While everyone’s attention this week has been turned to Charlotte and the Democratic National Convention, it was my trip last weekend to the state’s “Research Triangle” that yielded many favorable (food) returns. Commonly known as “The Triangle,” the area comprising Raleigh, Durham and Chapel Hill as its three corners, has received national acclaim in the past few years for the quality and surprising complexity of its budding restaurant scene, even being referred to as the “little restaurant capital of the U.S.” Who would have thought?
While I plan to highlight the Triangle’s more seated spots in an upcoming area guide, it is first worth noting some of its best food trucks. These mobile kitchens have both extensive and diverse selections, and have become fixtures in a region teeming with students looking for quick and affordable meals during prime lunch and dinner hours. Use the contact information provided to track down the trucks’ daily locations next time you’re visiting the area.
Proving that it can be impossible to accurately classify a food genre with just one word, KoKyu is best defined as “international BBQ,” which includes tacos, sliders and quesadillas. Diners looking to get the full experience should order the two-taco or slider plates and choose from moderately priced favorites like the Korean BBQ taco and buffalo chicken slider. Combos are served with their signature rosemary duck fat tater tots, which have rightfully achieved a cult following. kokyubbq.com, @KoKyuBBQ, 315-796-5330
Whoever believes that there is no such thing as a gourmet grilled cheese needs to take a trip to American Meltdown. The truck uses fresh cheeses and breads for their inventive creations: the “Pigs ‘n’ Figs” is made of sourdough, goat cheese, speck and figs, and is drizzled with a balsamic reduction. Among their modestly priced options is the Hangover, a sandwich that makes Meltdown “the only place in the country, maybe the world, where people ASK for a hangover.” americanmeltdown.org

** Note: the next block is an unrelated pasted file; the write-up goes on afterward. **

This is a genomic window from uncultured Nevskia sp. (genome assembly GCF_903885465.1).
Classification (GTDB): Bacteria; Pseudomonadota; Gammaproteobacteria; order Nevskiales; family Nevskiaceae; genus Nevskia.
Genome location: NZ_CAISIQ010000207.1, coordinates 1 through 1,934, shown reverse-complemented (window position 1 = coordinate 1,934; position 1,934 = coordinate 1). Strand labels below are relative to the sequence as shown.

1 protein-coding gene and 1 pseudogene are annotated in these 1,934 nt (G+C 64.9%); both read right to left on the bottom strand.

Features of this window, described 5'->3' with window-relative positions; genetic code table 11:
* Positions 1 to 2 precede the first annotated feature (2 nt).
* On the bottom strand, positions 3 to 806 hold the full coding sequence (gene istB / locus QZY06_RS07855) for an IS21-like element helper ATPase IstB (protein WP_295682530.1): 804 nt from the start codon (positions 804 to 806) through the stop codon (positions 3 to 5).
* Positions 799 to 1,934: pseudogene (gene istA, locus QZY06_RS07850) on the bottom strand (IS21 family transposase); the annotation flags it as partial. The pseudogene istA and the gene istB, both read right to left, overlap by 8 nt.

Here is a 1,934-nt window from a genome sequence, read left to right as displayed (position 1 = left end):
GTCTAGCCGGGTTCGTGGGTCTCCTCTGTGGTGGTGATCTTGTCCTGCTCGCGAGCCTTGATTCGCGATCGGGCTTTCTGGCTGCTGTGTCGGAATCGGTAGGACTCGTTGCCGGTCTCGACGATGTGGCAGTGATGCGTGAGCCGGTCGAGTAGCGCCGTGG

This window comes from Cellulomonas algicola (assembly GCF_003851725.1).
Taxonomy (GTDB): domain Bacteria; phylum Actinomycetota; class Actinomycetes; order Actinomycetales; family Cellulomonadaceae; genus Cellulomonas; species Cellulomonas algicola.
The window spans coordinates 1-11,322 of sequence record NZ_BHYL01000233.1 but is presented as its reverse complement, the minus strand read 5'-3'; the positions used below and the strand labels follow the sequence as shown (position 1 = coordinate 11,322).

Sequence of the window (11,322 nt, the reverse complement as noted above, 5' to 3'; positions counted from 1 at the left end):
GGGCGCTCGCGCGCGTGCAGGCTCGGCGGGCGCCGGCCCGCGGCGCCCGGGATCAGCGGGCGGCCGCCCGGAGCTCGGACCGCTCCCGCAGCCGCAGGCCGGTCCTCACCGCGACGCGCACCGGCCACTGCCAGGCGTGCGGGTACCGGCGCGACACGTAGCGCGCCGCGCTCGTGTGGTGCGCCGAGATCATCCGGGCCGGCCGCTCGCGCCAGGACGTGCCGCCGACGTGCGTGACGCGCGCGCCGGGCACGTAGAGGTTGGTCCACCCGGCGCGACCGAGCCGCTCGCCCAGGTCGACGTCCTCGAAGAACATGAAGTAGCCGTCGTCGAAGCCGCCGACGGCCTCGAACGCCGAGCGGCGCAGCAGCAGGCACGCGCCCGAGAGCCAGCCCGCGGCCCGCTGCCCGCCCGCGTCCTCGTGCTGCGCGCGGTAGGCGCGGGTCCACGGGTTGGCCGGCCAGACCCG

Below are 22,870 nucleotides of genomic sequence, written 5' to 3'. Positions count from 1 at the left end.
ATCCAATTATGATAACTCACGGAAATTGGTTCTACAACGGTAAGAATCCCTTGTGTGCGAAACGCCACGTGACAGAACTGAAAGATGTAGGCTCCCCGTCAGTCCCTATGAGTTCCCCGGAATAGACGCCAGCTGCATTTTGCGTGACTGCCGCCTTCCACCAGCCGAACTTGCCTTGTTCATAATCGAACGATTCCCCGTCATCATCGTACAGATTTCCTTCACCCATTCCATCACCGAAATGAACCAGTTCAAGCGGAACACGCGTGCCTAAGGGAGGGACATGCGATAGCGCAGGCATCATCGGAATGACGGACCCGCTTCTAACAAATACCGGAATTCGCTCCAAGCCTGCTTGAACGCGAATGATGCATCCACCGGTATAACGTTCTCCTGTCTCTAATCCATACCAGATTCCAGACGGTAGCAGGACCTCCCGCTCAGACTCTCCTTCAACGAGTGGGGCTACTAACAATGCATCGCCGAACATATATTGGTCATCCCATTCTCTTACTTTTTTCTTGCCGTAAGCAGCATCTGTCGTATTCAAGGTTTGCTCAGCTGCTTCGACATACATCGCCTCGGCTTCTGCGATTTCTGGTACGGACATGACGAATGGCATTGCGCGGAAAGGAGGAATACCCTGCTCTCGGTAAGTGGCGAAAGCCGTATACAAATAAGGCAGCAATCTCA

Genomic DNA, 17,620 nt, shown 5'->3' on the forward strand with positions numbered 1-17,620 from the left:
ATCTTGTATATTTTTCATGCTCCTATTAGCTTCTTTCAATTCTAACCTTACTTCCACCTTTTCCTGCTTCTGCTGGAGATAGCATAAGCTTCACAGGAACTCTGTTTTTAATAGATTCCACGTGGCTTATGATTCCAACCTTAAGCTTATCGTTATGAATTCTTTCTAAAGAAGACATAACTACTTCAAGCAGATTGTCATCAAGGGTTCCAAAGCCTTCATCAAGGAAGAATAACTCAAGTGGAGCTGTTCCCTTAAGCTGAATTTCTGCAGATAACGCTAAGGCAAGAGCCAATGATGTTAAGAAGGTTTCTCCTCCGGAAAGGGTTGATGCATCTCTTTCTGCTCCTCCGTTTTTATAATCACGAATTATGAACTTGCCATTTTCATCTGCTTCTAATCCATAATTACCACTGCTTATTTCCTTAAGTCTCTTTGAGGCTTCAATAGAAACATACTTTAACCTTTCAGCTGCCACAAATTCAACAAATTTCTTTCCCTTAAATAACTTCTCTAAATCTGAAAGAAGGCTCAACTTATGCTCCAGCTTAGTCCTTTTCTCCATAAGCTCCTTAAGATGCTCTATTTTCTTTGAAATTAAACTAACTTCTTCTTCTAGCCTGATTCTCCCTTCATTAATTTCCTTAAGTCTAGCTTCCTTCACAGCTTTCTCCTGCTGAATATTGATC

Bulkogi Korean BBQ
This “Korean BBQ to go” stop features piping hot Korean classics like spicy bulkogi (there really is no consensus on the spelling) beef and various rice dishes, in addition to several kimchi-based menu items. Among the unconventional options are kimchi quesadillas, hot dogs with bulkogi and kimchi and bulkogi sliders. Even though it is priced slightly higher than most food trucks, it remains my personal favorite for a quick and messy bite that is also a tad zany. @NCBulkogi
A mini school bus turned ice cream vendor, The Parlour serves frozen treats handcrafted in small batches and often rotates seasonal flavors. Local dairy ingredients and items like berries and sweet potatoes come from a variety of the area’s farms. The salted butter caramel is a highlight, and keep an eye out for any flavors that use beer from the nearby Fullsteam Brewery. There are also several vegan offerings. theparlourdurham.com, @parlourdurham
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